Give dowry & save environment

It’s time we open a new leaf in our lives about giving dowry. While giving dowry is no less than a sin, a small village in Bihar has followed a way out. Well, they haven’t stopped paying dowry. Rather they have been on a path of economic prosperity — planting at least 10 fruit bearing trees when a girl is born in a family. The trees act as fixed deposits assuring that the girl’s dowry will be paid by the sale of fruits.

We belong to a nation where Sati (http://en.wikipedia.org/wiki/Sati_(practice) was honourable (& still is, in some areas), giving dowry a way to pay for a good groom and leaving our widows at Kashi and Vrindavan not wrong when we can’t find them of much use.  And if a section of our society doesn’t want to allow it to spend years in looking after a girl child as it just prepares for it dowry, they prefer to kill it either in womb or after birth. And in cases, where the dowry isn’t ample it leads to incidents like abuse and violence (physical, mental, psychological, sexual, etc) leading to suicides, pressure cooker deaths, burn injuries, etc. This blog could have listed innumerable links to reported cases of dowry abuse, death and suicide but then, this space will be too small for that.

In India, where traditionally boys have been preferred over girls, a village in backward Bihar state has set an example by planting trees to celebrate the birth of a girl child. In Dharhara village, Bhagalpur district, families plant a minimum of 10 trees when a girl child is born. And this practice is paying off. [BBC]

Nikah Kumari, 19, is all set to get married in early June. The would-be groom is a state school teacher chosen by her father, Subhas Singh. Mr Singh is a small-scale farmer with a meagre income, but he is not worried about the high expenses needed for the marriage ceremony. For, in keeping with the village tradition, he had planted 10 mango trees the day Nikah was born.

The girl – and the trees – were nurtured over the years and today both are grown up.

 

Dowry deaths

“Today that day has come for which we had planted the trees. We’ve sold off the fruits of the trees for three years in advance and got the money to pay for my daughter’s wedding,” Mr Singh told the BBC. “The trees are our fixed deposits,” he said.  The village looks like a forest or a dense green patch.

In Bihar, payment of dowry by the bride’s family is a common practice. The price tag of the bridegroom often depends on his caste, social status and job profile. The state is also infamous for the maximum number of dowry_deaths the country.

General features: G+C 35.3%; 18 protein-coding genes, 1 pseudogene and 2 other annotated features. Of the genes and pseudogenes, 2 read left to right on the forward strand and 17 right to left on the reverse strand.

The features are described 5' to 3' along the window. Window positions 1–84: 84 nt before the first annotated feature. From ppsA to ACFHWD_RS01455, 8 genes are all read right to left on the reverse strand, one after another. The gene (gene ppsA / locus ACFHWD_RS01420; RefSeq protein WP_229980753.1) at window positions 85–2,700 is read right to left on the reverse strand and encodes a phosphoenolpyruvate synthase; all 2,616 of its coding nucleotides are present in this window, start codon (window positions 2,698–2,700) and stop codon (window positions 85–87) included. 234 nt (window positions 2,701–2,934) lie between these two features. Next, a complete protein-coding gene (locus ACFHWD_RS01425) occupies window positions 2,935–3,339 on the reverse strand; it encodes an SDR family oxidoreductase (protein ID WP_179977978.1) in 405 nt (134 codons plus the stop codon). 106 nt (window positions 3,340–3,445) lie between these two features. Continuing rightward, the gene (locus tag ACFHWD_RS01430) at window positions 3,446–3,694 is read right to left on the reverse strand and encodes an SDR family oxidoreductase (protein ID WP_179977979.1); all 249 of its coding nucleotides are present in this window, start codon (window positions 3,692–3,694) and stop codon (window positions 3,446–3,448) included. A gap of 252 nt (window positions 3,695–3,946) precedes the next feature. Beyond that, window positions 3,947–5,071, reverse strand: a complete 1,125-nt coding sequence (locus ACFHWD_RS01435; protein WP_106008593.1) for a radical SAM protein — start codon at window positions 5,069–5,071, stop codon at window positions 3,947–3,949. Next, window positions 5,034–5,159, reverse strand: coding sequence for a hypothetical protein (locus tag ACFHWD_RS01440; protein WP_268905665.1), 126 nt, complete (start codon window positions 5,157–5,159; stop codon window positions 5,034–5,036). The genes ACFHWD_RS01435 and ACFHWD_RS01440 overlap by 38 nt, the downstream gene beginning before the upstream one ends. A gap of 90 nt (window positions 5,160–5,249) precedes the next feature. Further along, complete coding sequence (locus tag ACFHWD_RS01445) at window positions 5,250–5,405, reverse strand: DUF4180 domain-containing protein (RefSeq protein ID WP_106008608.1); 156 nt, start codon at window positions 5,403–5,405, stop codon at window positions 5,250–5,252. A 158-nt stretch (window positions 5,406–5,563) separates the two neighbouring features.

But the mango trees have freed Nikah’s parents of undue worries. And their story is not unique in Dharhara village. With a population of a little over 7,000, the village has more than 100,000 fully grown trees, mostly of mango and lychee. From a distance, the village looks like a forest or a dense green patch amidst the parched and arid cluster of villages in the area.

‘Great value’

And most residents can be spotted sitting in the cool orchards outside their homes. “Now, we’ve stopped doing traditional farming of wheat and paddy. We plant as many trees as we can since they are more profitable and dependable,” said villager Shyam Sunder Singh.  The villagers have planted trees for generations

Mr Singh paid for the weddings of his three daughters after selling fruits of trees he had planted at the time of their birth. “One medium-size mango orchard is valued at around 200,000 rupees ($4,245; £2,900) every season. These trees have great commercial value and they are a big support for us at the time of our daughter’s marriage,” he says. The villagers say they save a part of the money earned through the sale of fruits every year in a bank account opened in their daughter’s name.

The tree-planting has been going on in the village for generations now.

“We heard about it from our fathers and they from their fathers. It has been in the family and the village from ages,” says Subhendu Kumar Singh, a school teacher.

“This is our way of meeting the challenges of dowry, global warming and female foeticide. There has not been a single incident yet of female foeticide or dowry death in our village,” he says.

His cousin, Shankar Singh, planted 30 trees at the time of his daughter Sneha Surabhi’s birth. Sneha, four, is aware that her father has planted trees in her name; the child says she regularly waters the saplings. As yet she doesn’t know what dowry is, and says the trees will bear fruits for her “to eat”.

The village’s oldest resident, Shatrughan Prasad Singh, 86, has planted around 500 mango and lychee trees in his 25 acres of land. His grand-daughters, Nishi and Ruchi, are confident the trees mean their family will have no problem paying for their weddings. “The whole world should emulate us and plant more trees,” says their father Prabhu Dayal Singh.

Incidently, while this village does speak about dowry putting an undue economic pressure on the girls’ parents, it did not prepare itself to fight it. Rather it found a way around to ensure that they fit in our society’s so-called perfect set-up.

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